Heather Fazio, director of Texans for Responsible Marijuana Policy, said the organization was grateful that the bill passed but had hoped for a bigger fix to the Compassionate Use Act. Fazio added that she was frustrated by the “fear-mongering” rhetoric in the Senate debate.

“We’ve heard from those who oppose any kind of reform that they would prefer to see patients deprived access to medicine than actually have to talk about and consider the repeal of prohibition entirely, which a majority of Texans favor,” Fazio said, referring to a University of Texas/Texas Tribune poll which found that 53 percent of Texans support legalizing pot in small amounts or any amount. “This kind of policy should have been one that passed without need for much conversation because of how limited it is. We are still disappointed and kind of in dismay that the Legislature continues to fail the most sick Texans.”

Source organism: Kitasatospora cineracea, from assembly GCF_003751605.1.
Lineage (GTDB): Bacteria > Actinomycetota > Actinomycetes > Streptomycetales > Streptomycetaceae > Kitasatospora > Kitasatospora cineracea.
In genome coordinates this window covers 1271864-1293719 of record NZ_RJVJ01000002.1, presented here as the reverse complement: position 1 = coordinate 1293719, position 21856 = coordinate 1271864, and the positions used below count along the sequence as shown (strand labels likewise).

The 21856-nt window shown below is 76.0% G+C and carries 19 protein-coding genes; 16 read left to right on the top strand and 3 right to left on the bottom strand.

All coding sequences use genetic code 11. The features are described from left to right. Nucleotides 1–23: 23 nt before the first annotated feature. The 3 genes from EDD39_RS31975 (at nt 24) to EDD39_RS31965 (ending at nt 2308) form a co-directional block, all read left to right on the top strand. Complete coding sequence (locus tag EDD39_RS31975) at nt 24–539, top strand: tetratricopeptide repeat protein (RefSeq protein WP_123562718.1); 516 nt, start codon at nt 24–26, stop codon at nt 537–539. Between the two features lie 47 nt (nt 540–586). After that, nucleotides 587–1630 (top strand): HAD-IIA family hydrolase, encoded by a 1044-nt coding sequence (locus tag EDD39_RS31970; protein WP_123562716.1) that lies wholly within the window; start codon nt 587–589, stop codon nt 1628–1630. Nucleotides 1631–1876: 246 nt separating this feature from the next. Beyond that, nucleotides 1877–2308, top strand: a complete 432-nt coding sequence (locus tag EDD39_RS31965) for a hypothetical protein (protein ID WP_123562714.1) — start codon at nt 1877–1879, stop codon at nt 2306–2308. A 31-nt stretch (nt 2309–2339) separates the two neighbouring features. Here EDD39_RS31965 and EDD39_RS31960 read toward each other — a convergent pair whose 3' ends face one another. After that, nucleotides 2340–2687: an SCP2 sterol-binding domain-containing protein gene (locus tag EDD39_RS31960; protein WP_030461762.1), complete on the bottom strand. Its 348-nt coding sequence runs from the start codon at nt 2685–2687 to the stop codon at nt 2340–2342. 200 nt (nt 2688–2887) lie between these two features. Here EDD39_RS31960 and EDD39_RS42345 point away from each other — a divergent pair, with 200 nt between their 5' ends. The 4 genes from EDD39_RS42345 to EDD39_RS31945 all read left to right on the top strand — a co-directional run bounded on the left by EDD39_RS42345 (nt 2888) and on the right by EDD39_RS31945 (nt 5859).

All our investigations in one place. Sign up for our longform email:

Do you think free access to journalism like this is important?
The Texas Observer is known for its fiercely independent, uncompromising work — which we are pleased to provide to the public at no charge in this space. That means we rely on the generosity of our readers who believe that this work is important. You can chip in for as little as 99 cents a month. If you believe in this mission, we need your help.


Vicky Camarillo is a legislative fellow at the Texas Observer and a master's candidate in the journalism program at the University of Texas at Austin.


You May Also Like:

Top